Bank of Canada's Poloz might be spooked by an unnatural economy: Don Pittis
Bank holds interest rates and expects 'deviations in behaviour' in 'different from normal' economy
Borrowers and homeowners haunted by thoughts of another hike in interest rates just days before Halloween may have been reassured to hear Bank of Canada governor Stephen Poloz held rates steady yesterday.
But those hoping for a simple answer on the trajectory of future interest rates have every reason to remain unnerved.
Only days before the little ghosts and goblins walk the streets, our chief central banker declared economic conditions to be distinctly abnormal.
While Poloz and his deputy, Carolyn Wilkins, painted a revealing picture of the bank's behind-the-scenes thinking on Canada's economic future, their image showed they and their advisers remain baffled by the peculiar persistence of low inflation and static wages in this strengthening economy.
"When you're in a situation that's different from normal — which we are — you use your models as a guide but you expect deviations in behaviour relative to those models," Poloz said.
"The question is, how much of a deviation?"
Even at the best of times, trying to model the future of an economy that's constantly changing must be a frightening task.
Only the day before Poloz spoke, Finance Minister Bill Morneau made changes of his own that could add to future inflation, using his fall fiscal update to increase the low income tax credit and increase child benefits.
Several reporters seemed to be tempting Poloz into a conflict with Morneau at yesterday's news conference.
Poloz refused to be drawn, stubbornly keeping central bank policy and politics apart.
While one must accept the idea that central bankers must avoid stepping into politics, monetary and fiscal policy cannot be divorced.
The fascinating thing about trying to understand economic and monetary policy is that the whole system is a series of interlocked feedback loops, like an occult Rube Goldberg machine, where adjusting one small part changes the entire pattern.
A case in point was the rise of the Canadian dollar, which Wilkins said had a significant effect on inflation. But it seems just talking about it had an effect yesterday. Minutes after the bank released its monetary policy report, the loonie began to plunge, at one point down nearly a full U.S. cent.
But in "different from normal" times, keeping up with such changes isn't the only difficulty for Poloz, Wilkins and their team.
One of those differences they described was the high level of debt that could make the entire Canadian economy more sensitive to small changes in interest rates than it would be under normal conditions.
"When households are more indebted, what happens is that any particular increase in interest rates is going to have a bit more of an impact on the amount of money they have at the end of the day to spend on other things," Wilkins explained.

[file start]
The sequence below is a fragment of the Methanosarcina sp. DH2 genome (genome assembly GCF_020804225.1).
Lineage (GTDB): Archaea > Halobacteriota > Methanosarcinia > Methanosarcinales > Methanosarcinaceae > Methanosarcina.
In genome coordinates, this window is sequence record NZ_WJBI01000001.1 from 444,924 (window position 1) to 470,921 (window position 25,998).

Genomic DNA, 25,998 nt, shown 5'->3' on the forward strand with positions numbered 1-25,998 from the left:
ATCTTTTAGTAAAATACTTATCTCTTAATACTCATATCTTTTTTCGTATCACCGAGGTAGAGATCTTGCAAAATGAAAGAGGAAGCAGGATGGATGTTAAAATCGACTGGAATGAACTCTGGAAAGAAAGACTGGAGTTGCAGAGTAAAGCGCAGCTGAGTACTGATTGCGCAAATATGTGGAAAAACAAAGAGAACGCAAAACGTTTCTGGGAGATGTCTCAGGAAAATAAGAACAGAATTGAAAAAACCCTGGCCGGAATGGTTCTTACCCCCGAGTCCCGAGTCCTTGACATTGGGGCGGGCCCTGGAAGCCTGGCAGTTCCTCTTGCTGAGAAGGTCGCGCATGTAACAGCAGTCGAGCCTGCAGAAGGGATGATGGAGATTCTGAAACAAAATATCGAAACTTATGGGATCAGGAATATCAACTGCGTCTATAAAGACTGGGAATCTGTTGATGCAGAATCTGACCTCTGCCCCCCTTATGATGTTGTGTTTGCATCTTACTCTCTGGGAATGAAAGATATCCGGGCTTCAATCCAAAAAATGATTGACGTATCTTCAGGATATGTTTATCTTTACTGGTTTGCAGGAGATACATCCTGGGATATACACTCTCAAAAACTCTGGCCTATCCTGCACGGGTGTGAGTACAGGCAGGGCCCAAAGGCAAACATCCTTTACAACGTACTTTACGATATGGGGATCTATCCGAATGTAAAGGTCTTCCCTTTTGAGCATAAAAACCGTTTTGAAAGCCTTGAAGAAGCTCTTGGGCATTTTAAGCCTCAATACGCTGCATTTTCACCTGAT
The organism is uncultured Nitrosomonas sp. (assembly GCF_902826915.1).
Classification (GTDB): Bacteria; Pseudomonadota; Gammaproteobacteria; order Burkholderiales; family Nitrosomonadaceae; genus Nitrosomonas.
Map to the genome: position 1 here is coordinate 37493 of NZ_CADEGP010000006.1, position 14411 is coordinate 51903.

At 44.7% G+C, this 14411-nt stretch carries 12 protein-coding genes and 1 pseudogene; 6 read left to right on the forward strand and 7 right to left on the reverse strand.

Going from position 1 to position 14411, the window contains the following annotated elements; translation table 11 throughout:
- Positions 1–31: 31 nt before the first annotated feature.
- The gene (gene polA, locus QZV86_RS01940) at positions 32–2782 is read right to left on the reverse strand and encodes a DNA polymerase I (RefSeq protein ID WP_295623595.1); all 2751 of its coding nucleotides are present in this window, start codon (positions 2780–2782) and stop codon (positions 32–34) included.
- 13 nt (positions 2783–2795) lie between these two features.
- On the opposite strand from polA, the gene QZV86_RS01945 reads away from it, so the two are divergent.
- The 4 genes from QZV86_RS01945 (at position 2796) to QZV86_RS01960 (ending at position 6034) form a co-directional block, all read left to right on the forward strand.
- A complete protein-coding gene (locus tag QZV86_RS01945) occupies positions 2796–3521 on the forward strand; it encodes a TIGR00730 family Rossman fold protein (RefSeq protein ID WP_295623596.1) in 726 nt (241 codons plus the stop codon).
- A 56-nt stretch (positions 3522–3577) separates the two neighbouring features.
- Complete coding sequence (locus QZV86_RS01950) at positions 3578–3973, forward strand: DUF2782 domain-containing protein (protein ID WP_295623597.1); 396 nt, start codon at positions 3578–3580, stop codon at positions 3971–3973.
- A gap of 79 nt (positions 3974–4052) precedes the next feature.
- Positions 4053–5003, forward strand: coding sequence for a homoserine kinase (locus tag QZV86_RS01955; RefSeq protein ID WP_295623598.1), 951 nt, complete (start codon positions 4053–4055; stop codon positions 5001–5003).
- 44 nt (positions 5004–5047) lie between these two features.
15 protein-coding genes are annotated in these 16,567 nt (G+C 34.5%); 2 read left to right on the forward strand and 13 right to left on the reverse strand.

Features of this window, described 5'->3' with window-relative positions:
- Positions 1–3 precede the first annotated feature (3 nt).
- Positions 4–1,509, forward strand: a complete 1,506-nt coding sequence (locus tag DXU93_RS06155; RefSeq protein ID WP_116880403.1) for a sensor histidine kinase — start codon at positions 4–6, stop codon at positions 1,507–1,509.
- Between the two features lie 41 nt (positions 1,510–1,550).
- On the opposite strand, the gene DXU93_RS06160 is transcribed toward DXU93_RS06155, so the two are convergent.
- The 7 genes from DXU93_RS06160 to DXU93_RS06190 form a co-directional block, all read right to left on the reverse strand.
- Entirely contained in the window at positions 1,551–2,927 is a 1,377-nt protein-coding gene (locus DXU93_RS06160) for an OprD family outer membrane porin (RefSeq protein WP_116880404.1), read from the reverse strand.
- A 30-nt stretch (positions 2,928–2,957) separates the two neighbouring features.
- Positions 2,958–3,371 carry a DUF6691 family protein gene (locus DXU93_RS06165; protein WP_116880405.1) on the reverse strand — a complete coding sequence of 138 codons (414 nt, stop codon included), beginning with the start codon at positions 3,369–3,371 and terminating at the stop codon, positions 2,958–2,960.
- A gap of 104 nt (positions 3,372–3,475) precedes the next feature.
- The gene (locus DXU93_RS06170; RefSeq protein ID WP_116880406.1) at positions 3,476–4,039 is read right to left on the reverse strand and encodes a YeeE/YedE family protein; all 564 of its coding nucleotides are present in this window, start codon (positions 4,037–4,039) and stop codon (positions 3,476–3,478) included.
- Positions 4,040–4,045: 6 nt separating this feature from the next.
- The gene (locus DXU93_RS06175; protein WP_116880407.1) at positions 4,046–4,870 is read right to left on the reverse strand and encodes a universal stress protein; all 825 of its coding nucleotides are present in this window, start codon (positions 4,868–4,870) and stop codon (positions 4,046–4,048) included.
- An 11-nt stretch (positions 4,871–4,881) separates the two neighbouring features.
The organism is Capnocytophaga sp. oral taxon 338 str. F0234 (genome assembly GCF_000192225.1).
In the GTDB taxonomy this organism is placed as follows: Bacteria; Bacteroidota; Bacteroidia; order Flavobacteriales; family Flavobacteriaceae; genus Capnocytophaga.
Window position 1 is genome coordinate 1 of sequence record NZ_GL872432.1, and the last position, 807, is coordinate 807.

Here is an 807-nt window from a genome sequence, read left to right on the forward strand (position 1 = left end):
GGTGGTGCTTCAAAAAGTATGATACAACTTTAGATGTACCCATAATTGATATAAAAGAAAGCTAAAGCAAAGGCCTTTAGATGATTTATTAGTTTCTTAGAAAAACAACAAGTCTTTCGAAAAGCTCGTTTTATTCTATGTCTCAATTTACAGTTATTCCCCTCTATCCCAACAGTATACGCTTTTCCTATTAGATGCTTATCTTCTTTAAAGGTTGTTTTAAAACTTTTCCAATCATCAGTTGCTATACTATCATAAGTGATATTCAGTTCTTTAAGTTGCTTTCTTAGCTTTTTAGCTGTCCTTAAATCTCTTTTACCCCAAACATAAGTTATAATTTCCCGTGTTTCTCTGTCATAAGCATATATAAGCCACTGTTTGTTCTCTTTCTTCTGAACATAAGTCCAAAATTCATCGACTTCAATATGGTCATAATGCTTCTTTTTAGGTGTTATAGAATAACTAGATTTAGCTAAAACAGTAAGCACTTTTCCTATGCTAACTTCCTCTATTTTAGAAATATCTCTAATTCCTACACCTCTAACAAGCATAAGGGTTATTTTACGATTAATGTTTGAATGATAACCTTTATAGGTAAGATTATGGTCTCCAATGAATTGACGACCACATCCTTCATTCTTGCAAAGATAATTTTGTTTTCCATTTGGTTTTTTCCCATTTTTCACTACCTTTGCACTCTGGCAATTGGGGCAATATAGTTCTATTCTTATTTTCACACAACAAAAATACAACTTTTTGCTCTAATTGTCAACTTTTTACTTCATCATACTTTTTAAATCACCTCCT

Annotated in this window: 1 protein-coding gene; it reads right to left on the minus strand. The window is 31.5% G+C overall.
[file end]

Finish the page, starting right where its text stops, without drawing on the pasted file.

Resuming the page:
"The ability of households to borrow more money to get more credit to buy new things is also going to be more constrained," she said. That's significant in an economy where borrowing has become an unusually important part of retail and real estate sales.
Another strange thing about the current economic picture is that inflation, not just in Canada but around the world, remains mysteriously low, Poloz said. The bank now expects inflation won't hit its two per cent target range until the second half of next year, cooling market expectations for immediate interest rate hikes.
The other uncanny factor being pondered by the bank is why wages remain persistently low. This may be partly due to the chilling effect of a long period of underemployment, which could also help hold rates down. As those underemployed or discouraged workers get drawn into the economy by businesses seeking to expand, the economy's capacity actually grows.
That's what the governor has characterized as the "sweet spot," where the economy is able to grow without forcing the central bank to raise rates.
If that turns out to be true, that's good news for Canadian borrowers.
But asked directly whether interest rates, and thus mortgage rates, would go up in December, Poloz was as cagey as ever, hinting a rate rise could be delayed by nine months or come as soon as December.
"The homeowner should acknowledge," he said, "that if the economy continues to do well, as it has been, less monetary stimulus is likely to be needed in the future."
Translation? If the economy remains strong, expect rates to rise.
For underemployed people looking for good work, for large and small businesses, and for the sake of Canada's economic future, such continued strength would be a treat.
But for the one in three Canadians already feeling the pinch of higher interest rates, it could be a personal nightmare.
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